One to fox the Faber marketing department, perhaps - defiantly planted in the middle of a triangle whose three points are The Novel, Biography and Travel Writing - this is a great book, and all the more exciting for breaking out of any category you try and put it in.
Sheers is fortunate to have uncovered as interesting an ancestor as Arthur Cripps, a poet and radical missionary to Zimbabwe in the early years of the 20th century. The beauty of The Dust Diaries, though, is that he's extrapolated and expanded the sketchy information previously available about Cripps into a spell-binding narrative. By turns celebratory and mourning - awash with fury, brimful of joy - The Dust Diaries is a necessary book about Zimbabwe, its history and its present. A book about one individual whose extraordinary influence, there and then, will resonate powerfully here and now, about Sheers himself, and about us - and how we find ourselves, and place ourselves, in our world.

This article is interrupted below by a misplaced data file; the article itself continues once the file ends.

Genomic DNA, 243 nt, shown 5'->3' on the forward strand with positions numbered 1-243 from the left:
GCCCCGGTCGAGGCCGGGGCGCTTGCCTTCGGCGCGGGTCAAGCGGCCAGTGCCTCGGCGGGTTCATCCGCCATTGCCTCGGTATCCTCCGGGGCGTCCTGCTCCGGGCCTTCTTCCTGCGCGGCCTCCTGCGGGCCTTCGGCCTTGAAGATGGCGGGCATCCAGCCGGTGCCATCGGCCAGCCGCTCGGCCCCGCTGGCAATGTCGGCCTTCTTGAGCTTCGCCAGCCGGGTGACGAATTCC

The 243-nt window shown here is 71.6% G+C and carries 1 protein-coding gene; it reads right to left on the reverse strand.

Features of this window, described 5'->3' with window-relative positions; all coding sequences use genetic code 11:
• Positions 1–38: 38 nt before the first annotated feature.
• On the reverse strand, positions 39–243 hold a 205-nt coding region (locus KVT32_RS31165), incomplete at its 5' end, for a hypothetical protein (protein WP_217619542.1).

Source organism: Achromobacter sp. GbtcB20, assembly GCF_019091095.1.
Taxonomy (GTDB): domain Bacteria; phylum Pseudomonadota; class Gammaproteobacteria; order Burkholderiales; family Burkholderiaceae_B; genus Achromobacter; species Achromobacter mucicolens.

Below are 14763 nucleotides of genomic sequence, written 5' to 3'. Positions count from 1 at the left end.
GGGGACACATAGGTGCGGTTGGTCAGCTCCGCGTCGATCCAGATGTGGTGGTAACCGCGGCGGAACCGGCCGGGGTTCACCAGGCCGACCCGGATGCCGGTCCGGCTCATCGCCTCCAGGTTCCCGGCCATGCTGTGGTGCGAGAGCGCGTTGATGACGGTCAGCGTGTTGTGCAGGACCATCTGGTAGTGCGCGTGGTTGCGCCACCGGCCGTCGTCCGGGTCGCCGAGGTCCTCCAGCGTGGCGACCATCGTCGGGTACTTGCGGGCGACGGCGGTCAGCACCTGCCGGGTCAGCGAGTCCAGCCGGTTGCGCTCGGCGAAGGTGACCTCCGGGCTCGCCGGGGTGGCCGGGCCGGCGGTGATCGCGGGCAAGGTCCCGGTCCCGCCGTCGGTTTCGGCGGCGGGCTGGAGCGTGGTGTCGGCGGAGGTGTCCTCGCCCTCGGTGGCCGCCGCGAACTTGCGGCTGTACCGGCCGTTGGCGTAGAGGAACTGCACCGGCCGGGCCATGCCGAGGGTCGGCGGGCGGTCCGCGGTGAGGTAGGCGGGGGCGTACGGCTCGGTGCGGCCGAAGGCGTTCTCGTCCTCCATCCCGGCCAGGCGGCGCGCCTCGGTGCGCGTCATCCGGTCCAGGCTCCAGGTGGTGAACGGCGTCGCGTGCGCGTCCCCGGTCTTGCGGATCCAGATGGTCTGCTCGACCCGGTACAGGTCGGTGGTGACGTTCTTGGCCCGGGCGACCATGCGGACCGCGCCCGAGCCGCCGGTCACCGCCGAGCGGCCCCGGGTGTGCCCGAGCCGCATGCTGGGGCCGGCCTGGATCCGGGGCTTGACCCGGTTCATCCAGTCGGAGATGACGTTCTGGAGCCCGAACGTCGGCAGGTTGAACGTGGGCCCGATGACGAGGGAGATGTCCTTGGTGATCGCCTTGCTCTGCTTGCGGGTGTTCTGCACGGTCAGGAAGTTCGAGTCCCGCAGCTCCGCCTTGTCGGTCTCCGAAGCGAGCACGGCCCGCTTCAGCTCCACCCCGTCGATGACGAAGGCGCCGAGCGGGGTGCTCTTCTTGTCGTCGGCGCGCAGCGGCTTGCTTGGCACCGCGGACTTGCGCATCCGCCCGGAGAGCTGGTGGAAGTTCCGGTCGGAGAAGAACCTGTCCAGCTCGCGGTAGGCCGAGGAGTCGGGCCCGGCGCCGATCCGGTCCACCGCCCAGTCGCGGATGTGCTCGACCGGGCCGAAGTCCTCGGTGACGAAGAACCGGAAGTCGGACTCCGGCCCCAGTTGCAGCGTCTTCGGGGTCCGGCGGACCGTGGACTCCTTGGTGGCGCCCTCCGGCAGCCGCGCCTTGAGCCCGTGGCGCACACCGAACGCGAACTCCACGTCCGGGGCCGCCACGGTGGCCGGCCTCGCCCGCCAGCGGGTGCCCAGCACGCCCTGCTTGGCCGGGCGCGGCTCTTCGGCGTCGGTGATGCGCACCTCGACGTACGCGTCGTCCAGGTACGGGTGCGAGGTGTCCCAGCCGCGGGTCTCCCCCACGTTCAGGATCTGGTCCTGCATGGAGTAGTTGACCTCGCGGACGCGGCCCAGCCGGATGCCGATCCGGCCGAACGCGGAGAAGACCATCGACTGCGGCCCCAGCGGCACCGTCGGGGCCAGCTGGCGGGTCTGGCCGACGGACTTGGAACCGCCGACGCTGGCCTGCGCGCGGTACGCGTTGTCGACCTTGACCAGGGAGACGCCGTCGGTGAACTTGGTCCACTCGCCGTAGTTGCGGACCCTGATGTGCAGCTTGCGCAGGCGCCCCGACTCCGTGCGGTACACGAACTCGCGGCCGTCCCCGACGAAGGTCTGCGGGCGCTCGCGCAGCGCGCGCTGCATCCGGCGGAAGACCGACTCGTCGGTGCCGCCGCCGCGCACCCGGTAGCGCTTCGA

The film rights must be on the table by now. Read this, before they turn it into a film.
This reader - the happy owner of an uncorrected proof copy (sorry, Faber) - was entranced. Really pleased to be among the first to read it. Ace.